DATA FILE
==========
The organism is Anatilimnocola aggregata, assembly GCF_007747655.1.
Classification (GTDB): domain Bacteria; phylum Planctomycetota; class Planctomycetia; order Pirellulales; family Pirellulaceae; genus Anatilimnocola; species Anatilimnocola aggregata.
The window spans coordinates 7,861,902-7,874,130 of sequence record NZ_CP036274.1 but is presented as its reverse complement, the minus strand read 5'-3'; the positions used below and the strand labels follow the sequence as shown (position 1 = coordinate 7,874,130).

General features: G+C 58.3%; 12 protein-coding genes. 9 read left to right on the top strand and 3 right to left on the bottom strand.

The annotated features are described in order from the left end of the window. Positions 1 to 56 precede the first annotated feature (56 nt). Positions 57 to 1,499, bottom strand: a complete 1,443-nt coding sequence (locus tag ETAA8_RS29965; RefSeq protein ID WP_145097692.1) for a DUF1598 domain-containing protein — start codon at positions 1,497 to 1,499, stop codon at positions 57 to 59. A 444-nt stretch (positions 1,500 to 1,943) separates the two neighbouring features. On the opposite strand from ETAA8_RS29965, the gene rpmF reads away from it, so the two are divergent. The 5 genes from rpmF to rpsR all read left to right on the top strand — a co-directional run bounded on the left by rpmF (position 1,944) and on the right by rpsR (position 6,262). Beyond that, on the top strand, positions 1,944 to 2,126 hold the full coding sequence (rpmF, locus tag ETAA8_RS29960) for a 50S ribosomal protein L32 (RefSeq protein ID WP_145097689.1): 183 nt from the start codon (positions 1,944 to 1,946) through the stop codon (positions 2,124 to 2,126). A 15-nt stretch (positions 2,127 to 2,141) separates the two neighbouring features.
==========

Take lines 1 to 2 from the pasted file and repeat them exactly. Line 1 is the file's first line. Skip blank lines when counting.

The organism is Anatilimnocola aggregata, assembly GCF_007747655.1.
Classification (GTDB): domain Bacteria; phylum Planctomycetota; class Planctomycetia; order Pirellulales; family Pirellulaceae; genus Anatilimnocola; species Anatilimnocola aggregata.